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Return of the Dancing Plague

Strasbourg 1518 performance. Photo: Borderline Arts Ensemble/Philip Merry.
Strasbourg 1518 is a production with unfinished business. find out why its energy, message and resilience make it one of 2021's must-see shows.

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Every performer, every production wants to stand out. 

Strasbourg 1518 choreographer and director Lucy Marinkovich could have done without carving out one particular piece of history. 

“We had the dubious honour of being the first show in New Zealand to shut down because of COVID,” she muses.  

It was 14 March last year, two shows into their premiere season at the New Zealand Festival in Wellington, when Marinkovich became the first director to deal with this new reality as the nation began to grasp the severity of the virus. While in the 10 months since virtually no artistic practice has been left untouched by such events, being at the coalface of what became a cavalcade of closures was “quite devastating” for Marinkovich.

“The show is about a dancing plague where people danced to death and this group just danced their hearts out, it was phenomenal. Not being able to share that was really hard, just emotionally as an artist. Obviously, there was a wider backdrop to this - a very serious pandemic and people are losing their lives. We don’t know how this thing is going to pan out, so having to counter our personal artistic disappointment with the wider issues was really sobering.

“There was just no fucking around, we had to be on top of it and make the right call.”

But this is not where the story ends.

Unfinished business

The duo at the forefront of Borderline Arts Ensemble - Marinkovich and composer Lucien Johnson have invested two and half years into this incredible work, based on the real-life ‘dancing plague’ that consumed the city of Strasbourg. And they will breathe fresh life into it when it explodes back onto the stage as part of this year’s Auckland Arts Festival.

Strasbourg 1518 performance. Photo: Borderline Arts Ensemble/Philip Merry.

“It’s been our main creative project for so long now,” Marinkovich explains. “Very quickly after our show wrapped, we started discussions about performing it again in Auckland. it’s been bubbling away, always percolating that we’re doing it again.”

This “beast of a show” has already ignited plenty of the right attention too - with critics who got to see its initial performances describing Strasbourg 1518 as “stylish, consummate, crisp and clear” and “a brave new work from a stunning collaboration.”

Make no mistake - for Marinkovich and her fellow dancers, this season is personal.

“Absolutely, that’s how the cast have all been relating it back to me - ‘yep, can’t wait, unfinished business.’ It’s going to be beautiful.” 

Freshening up

Strasbourg 1518 cast in rehearsal mode. Photo: Borderline Arts Ensemble/Jocelyn Janon.

As the costumes come out of storage and the practical boxes begin to get ticked ahead the 19-20 March performances, Marinkovich is itching to get back in the studio.

“Lucien and I like to be as prepared as possible, we’ve been rehearsing here in Wellington with our new narrator character before the full company joins up.

“We don’t have the same exact cast. From the premiere season, one is based in France, another in Australia - travel in and out of New Zealand is too tricky and we can’t afford their quarantine fees. We’ve recast with two new people, it’s actually really nice that we’re not just remounting the work but we get to revisit it with fresh people.”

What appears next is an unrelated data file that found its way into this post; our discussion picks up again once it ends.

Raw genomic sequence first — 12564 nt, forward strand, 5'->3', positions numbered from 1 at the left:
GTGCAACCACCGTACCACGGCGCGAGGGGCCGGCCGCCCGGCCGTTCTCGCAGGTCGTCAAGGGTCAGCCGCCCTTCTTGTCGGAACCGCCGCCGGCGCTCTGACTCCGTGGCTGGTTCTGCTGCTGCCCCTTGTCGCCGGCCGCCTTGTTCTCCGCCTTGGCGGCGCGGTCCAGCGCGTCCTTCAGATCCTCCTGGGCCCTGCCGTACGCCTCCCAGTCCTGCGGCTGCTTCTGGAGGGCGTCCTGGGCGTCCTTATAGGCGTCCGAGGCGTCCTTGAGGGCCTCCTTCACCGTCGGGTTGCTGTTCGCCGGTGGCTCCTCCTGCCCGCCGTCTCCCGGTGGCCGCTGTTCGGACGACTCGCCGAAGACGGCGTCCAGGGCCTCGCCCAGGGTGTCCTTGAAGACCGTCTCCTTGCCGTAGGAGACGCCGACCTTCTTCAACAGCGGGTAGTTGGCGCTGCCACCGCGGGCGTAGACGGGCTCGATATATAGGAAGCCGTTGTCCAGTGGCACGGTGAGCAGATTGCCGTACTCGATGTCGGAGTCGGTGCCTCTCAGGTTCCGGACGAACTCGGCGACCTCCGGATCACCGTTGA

Change of perspective

Given the events of 2020 - does Marinkovich think Strasbourg 1518 will hit any different chords than originally planned?

“Lucien and I were working on this independently for a really long time before it hit the stage. Through our research, we believe this dancing plague happening came down to three main things,” she explains, “economic instability, misogyny and climate change - they felt pertinent to us as creative makers 500 years after the fact.

Borderline Arts Ensemble composer Lucien Johnson (left) and director Lucy Marinkovich (right) overseeing rehearsals. Photo: Jocelyn Janon.

“We’ve felt the material was going to touch people and resonate on these types of levels, what we didn’t count on was an actual, real-life plague to make the work even more relevant. 

“Obviously there’s a sense of irony in that. The term COVID art makes me shudder internally, I have no interest whatsoever in making any COVID-related art. We’re not changing anything; not the script, not our protest banners. 

“I think it will hit a few more lenses that people will view the work through, but the main message that Lucien and I wanted to put through was compassion and empathy as ultimate human values. I hope that will still read in the same way.”

Far from done

Strasbourg 1518 performance. Photo: Borderline Arts Ensemble/Philip Merry.

While the much-anticipated performances at AAF will be cathartic and climatic, Marinkovich hopes to tour the work overseas - “funding and COVID permitting” - after she heads to Dunedin as the University of Otago’s Dance Fellow for the year.

Protest and Rebellion are central themes to Strasbourg 1518, something seen all over the world recently with the recent of mass protest over issues like climate change, Me Too and Black Lives Matter.

“It’s incredible the power of what people can do when they band together. It’s completely inspiring.

“The work is going to keep finding new relevance each time we perform it.”

 

Written in partnership with Auckland Arts Festival. For ticketing information on Strasbourg 1518 at ASB Waterfront Theatre 19-20 March, click here.

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